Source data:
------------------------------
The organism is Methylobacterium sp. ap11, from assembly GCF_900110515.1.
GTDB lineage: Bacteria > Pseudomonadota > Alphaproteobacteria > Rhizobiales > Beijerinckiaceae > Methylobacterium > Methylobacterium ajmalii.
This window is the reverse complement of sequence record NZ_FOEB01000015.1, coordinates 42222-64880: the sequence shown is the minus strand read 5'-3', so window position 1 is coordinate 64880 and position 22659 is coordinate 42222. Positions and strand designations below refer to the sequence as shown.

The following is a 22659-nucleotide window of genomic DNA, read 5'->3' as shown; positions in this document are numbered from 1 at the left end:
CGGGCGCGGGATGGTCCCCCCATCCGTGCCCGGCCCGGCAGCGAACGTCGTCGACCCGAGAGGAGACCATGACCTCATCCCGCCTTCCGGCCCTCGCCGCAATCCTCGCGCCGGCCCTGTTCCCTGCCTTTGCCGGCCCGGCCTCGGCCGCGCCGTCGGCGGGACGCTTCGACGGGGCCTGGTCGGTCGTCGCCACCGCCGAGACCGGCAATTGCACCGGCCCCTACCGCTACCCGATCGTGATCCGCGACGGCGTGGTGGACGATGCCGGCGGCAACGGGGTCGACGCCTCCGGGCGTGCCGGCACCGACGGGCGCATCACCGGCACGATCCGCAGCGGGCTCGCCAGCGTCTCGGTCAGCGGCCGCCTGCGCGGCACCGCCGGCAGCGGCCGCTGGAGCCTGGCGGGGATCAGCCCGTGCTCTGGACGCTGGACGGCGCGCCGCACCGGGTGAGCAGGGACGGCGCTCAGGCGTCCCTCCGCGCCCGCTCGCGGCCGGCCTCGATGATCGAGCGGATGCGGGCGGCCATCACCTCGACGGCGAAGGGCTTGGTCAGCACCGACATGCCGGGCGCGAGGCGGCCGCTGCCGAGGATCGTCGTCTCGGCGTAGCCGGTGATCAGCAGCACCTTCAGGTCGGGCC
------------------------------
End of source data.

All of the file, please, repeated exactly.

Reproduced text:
The organism is Methylobacterium sp. ap11, from assembly GCF_900110515.1.
GTDB lineage: Bacteria > Pseudomonadota > Alphaproteobacteria > Rhizobiales > Beijerinckiaceae > Methylobacterium > Methylobacterium ajmalii.
This window is the reverse complement of sequence record NZ_FOEB01000015.1, coordinates 42222-64880: the sequence shown is the minus strand read 5'-3', so window position 1 is coordinate 64880 and position 22659 is coordinate 42222. Positions and strand designations below refer to the sequence as shown.

The following is a 22659-nucleotide window of genomic DNA, read 5'->3' as shown; positions in this document are numbered from 1 at the left end:
CGGGCGCGGGATGGTCCCCCCATCCGTGCCCGGCCCGGCAGCGAACGTCGTCGACCCGAGAGGAGACCATGACCTCATCCCGCCTTCCGGCCCTCGCCGCAATCCTCGCGCCGGCCCTGTTCCCTGCCTTTGCCGGCCCGGCCTCGGCCGCGCCGTCGGCGGGACGCTTCGACGGGGCCTGGTCGGTCGTCGCCACCGCCGAGACCGGCAATTGCACCGGCCCCTACCGCTACCCGATCGTGATCCGCGACGGCGTGGTGGACGATGCCGGCGGCAACGGGGTCGACGCCTCCGGGCGTGCCGGCACCGACGGGCGCATCACCGGCACGATCCGCAGCGGGCTCGCCAGCGTCTCGGTCAGCGGCCGCCTGCGCGGCACCGCCGGCAGCGGCCGCTGGAGCCTGGCGGGGATCAGCCCGTGCTCTGGACGCTGGACGGCGCGCCGCACCGGGTGAGCAGGGACGGCGCTCAGGCGTCCCTCCGCGCCCGCTCGCGGCCGGCCTCGATGATCGAGCGGATGCGGGCGGCCATCACCTCGACGGCGAAGGGCTTGGTCAGCACCGACATGCCGGGCGCGAGGCGGCCGCTGCCGAGGATCGTCGTCTCGGCGTAGCCGGTGATCAGCAGCACCTTCAGGTCGGGCC